The PAKDD Steering Committee provides oversight of the PAKDD series of conferences. Conferences are generally run autonomously, with reference to the steering committee for guidance. The following guidelines aim to capture the common understanding between the sterring committee and the conference organisers.
A number of awards are presented at the conference dinner as either plaques or certificates. The following suggestions may assist the PC and the organising committee:
The plaque used for the major awards is often a golden coloured A4 (297mm x 210mm) plate on a wooden mount.
The recommended target audiences for placing the call-for-papers include:
Three and a half days is a good length.
The first day is generally for workshops and tutorials. These are run in parallel. Running tutorials in parallel with the main conference presents challenges, so the recommendation is to run them on the first day in parallel with the workshops.
The conference reception is often held on the evening of the day of the workshops and tutorials. Many attendees arrive that day. The reception often includes finger food, and often enough to make a light meal, but also allowing attendees to organise themselves to go out for dinner if they desire.
The second day is the openning of the main conference, often beginning with a keynote presentation. The evening is often kept clear for participants to make their own arrangements.
The second evening is also often the Steering Committee annual general meeting and working dinner, hosted by the conference.
The conference organisers will arrange the steering committee meeting and dinner. The meeting runs for 3 hours. The first 90 minutes covers the following agenda for all the SC plus invited guests from the current, previous and future conferences:
The remaining time is for the SC only to discuss other items and to make decisions regarding future conferences and SC membership.
The next year’s conference decision will be announced at the conference banquet. The conference organiser will also make a presentation at the banquet.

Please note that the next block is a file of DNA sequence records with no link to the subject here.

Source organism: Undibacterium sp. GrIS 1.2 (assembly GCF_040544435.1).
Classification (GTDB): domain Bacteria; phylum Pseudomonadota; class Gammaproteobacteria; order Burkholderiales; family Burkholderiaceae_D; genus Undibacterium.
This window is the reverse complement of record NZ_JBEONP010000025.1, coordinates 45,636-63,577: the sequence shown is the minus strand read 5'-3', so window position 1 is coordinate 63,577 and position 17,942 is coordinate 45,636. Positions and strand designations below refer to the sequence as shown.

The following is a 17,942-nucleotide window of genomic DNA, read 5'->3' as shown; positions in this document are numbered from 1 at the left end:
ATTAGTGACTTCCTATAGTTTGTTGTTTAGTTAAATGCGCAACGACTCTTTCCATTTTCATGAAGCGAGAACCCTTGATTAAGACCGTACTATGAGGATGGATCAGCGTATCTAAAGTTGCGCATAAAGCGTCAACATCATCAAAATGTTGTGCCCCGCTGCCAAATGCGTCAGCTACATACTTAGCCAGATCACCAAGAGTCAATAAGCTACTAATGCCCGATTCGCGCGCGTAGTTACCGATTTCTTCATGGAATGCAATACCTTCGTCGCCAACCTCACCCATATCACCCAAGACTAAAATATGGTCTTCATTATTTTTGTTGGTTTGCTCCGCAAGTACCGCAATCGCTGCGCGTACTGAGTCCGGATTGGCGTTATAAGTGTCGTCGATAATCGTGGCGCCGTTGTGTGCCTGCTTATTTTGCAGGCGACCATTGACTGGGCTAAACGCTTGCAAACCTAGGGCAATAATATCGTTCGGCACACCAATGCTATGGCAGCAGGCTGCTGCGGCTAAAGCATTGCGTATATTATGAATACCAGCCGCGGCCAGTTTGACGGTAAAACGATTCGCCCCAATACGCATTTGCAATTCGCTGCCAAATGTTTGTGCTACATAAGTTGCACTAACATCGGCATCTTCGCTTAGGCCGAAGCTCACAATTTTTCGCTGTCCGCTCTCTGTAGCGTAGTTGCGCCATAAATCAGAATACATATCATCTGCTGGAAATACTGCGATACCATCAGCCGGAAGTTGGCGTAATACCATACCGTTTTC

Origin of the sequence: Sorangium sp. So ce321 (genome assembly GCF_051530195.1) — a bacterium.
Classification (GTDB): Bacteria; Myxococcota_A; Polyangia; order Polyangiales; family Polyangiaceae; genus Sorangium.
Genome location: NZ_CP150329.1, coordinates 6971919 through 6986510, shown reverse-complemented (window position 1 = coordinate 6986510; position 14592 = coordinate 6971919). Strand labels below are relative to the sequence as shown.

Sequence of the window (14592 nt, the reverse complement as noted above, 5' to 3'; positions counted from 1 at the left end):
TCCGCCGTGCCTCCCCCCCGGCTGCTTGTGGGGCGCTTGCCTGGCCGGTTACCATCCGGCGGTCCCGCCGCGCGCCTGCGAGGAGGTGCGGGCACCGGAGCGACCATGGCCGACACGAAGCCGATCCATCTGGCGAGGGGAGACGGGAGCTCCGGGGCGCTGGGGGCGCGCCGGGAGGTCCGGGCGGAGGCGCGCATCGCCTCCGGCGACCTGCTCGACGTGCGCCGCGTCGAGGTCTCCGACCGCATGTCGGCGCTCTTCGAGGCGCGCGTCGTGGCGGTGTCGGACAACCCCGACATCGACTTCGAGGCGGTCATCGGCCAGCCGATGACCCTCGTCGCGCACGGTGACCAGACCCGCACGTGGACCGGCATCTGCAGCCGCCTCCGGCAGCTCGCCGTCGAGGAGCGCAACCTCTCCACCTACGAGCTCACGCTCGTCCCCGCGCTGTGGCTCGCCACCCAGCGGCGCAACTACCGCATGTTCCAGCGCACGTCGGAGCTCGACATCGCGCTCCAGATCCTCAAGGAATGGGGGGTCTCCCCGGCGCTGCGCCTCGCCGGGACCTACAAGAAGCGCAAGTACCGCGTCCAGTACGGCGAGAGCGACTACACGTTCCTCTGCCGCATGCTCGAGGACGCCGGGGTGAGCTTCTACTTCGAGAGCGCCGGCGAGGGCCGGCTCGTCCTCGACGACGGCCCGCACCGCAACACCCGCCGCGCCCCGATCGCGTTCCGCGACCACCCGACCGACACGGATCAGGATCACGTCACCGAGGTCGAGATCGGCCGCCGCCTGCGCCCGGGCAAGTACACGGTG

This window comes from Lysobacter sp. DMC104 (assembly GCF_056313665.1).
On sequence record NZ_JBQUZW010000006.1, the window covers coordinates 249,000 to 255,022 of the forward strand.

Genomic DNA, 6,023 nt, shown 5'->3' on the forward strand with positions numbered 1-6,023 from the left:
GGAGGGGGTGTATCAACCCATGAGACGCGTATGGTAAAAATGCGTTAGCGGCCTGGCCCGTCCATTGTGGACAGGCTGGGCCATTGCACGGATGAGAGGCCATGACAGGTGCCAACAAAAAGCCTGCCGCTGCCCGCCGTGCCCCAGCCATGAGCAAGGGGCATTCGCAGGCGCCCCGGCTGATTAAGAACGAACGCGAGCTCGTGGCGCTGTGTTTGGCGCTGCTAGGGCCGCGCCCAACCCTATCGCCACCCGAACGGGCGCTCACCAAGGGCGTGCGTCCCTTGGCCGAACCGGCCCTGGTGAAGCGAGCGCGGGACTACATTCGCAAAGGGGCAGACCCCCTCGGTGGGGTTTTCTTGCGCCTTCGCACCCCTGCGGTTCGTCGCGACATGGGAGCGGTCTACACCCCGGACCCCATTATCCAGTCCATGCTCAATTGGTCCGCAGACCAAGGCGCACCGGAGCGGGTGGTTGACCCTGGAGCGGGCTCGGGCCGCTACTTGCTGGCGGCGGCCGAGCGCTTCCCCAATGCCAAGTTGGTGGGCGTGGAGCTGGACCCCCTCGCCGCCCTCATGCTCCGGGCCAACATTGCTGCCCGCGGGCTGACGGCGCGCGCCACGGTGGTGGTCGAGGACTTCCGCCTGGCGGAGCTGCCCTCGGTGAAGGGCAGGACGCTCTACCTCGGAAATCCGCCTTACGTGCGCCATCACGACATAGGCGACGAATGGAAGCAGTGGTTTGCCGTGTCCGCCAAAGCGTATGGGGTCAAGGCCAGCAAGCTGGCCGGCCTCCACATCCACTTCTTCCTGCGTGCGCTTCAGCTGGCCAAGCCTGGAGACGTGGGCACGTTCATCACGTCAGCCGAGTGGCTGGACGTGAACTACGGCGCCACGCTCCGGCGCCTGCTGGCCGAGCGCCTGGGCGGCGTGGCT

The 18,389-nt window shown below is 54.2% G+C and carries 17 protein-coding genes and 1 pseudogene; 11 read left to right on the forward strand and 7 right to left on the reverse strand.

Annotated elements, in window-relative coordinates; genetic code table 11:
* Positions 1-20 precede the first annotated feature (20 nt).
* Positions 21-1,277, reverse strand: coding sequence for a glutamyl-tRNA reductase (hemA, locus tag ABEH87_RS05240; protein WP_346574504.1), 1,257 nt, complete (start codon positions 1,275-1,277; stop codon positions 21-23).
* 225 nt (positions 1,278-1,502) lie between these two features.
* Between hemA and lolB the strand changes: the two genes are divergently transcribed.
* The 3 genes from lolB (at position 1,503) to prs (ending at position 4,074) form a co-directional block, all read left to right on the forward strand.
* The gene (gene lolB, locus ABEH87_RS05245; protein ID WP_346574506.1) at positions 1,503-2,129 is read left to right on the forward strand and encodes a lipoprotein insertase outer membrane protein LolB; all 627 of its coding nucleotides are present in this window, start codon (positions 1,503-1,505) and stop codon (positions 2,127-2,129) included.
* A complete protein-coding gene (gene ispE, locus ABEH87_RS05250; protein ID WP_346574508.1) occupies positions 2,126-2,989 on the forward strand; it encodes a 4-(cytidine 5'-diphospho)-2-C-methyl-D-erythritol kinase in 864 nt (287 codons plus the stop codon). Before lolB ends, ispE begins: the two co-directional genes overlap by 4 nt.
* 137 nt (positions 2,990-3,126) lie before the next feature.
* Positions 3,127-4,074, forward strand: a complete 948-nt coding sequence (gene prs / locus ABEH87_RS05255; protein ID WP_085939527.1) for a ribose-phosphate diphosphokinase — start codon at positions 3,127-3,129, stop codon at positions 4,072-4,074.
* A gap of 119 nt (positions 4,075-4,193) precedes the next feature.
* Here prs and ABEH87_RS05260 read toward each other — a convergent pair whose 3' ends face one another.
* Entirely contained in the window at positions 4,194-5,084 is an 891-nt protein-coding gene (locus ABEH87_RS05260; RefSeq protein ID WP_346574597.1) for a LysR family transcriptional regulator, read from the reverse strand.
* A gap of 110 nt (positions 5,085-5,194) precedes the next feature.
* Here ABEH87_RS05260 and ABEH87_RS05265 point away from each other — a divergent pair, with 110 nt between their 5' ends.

The third day is often a half day, with a organised tour for the afternoon, followed by the conference dinnner.
The final day is a full day. Finishing the conference with an invited panel session including the invited and keynote speakers can often be a good closing point. Often something like learnings from the conference and where to now. The aim is to bring everyone together for the end of the conference for a wrap up, and to encourage attendees to remain until the end to avoid the slump in attendance for the final few sessions. It also provides a definite end point, rather than simply fading out!
Transfers to and from the airport can often be organised by the conference and are a welcoming sign to the conference attendees! If other very convenient transfer arrangements are available (e.g., direct link into the local train or bus system and convenient location of a station or stop to the hotel) then that is often adequate and could be clearly noted on the conference web site.
A serious problem is the no-show. Authors have paid their registration to get their paper published, but don’t turn up - they’ve already got what they wanted or else last minute changes of plans have required them not to travel!
The main problem here is attendees turning up to a session where only 2 of the 5 presenters have arrived. It looks bad and provides a negative talking point.
A simple solution is to delay production of the final progamme as much as possible. Before final printing get confirmation from each author that they can still attend and remove from the programme those who can not.
Please also refer to the PAKDD No Show policy on the PAKDD Web Site and direct authors to this policy so it is very clear what our expectations are and waht actions the conference organisers will take if the rules are breached.
A $5000 (USD) seed grant is available on application to the PAKDD SC Chair. The seed money is to be repaid to the PAKDD SC at the conclusion of the conference, before any surplus is calculated.